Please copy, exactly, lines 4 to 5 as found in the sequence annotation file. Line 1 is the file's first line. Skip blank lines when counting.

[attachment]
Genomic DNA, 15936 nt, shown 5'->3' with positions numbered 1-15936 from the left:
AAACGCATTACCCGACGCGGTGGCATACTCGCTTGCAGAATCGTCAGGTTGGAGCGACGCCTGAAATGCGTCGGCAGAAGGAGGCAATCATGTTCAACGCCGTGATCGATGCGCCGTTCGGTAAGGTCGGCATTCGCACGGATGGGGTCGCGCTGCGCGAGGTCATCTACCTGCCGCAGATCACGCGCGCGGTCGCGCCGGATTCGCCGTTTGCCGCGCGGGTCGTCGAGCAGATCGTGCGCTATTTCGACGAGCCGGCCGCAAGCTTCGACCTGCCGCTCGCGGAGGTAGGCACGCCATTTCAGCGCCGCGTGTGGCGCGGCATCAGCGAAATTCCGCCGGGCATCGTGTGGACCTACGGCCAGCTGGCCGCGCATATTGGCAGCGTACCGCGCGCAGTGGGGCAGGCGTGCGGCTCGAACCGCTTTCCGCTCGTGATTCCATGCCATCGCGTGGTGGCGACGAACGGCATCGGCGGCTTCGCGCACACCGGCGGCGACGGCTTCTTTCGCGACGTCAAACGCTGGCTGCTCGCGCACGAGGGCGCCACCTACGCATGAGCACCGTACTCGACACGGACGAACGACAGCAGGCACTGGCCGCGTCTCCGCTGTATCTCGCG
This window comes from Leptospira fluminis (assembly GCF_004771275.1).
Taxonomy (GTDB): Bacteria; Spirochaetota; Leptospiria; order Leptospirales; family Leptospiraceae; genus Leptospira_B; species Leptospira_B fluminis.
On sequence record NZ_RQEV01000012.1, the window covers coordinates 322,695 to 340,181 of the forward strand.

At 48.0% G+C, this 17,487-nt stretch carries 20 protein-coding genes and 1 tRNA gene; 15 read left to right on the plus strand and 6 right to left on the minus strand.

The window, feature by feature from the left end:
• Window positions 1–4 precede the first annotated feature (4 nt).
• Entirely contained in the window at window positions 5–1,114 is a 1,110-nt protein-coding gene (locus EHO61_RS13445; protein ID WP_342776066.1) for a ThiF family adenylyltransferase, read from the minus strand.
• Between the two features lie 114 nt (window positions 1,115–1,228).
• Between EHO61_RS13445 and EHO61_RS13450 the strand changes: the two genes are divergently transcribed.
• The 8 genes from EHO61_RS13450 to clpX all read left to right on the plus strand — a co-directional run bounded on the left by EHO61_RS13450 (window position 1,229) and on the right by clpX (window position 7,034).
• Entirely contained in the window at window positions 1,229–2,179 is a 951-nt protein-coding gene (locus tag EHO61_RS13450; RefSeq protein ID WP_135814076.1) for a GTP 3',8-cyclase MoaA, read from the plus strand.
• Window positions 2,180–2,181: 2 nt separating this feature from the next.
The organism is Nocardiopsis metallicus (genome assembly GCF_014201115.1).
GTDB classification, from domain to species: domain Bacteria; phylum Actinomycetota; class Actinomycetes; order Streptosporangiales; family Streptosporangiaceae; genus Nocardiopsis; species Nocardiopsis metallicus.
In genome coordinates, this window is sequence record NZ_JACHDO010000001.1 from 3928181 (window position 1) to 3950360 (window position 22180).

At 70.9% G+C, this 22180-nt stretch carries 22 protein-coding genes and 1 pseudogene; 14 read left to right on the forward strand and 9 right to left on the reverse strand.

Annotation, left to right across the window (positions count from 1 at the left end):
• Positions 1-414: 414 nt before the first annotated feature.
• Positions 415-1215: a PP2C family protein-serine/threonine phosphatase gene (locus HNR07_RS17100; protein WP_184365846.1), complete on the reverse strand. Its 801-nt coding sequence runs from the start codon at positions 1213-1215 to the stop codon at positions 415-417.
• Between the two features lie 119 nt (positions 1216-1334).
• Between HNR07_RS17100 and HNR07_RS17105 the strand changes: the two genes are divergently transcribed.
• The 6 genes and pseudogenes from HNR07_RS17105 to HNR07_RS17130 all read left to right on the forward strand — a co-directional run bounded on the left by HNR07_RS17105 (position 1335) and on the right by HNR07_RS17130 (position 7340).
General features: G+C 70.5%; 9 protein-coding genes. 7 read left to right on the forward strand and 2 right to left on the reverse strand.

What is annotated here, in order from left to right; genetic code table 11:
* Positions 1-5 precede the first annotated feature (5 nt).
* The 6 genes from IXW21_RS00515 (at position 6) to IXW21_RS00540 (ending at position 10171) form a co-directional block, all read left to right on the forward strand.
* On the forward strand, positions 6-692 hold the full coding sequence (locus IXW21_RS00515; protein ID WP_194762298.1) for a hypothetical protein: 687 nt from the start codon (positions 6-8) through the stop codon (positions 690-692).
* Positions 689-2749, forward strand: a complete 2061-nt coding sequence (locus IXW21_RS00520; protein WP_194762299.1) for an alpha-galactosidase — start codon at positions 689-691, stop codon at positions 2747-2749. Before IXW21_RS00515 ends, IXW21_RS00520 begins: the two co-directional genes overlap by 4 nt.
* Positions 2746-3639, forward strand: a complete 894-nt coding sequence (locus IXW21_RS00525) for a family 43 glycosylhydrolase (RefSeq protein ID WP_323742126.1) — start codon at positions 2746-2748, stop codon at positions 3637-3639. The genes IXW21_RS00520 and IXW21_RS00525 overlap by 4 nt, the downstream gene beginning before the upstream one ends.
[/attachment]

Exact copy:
Taxonomy (GTDB): Bacteria; Spirochaetota; Leptospiria; order Leptospirales; family Leptospiraceae; genus Leptospira_B; species Leptospira_B fluminis.
On sequence record NZ_RQEV01000012.1, the window covers coordinates 322,695 to 340,181 of the forward strand.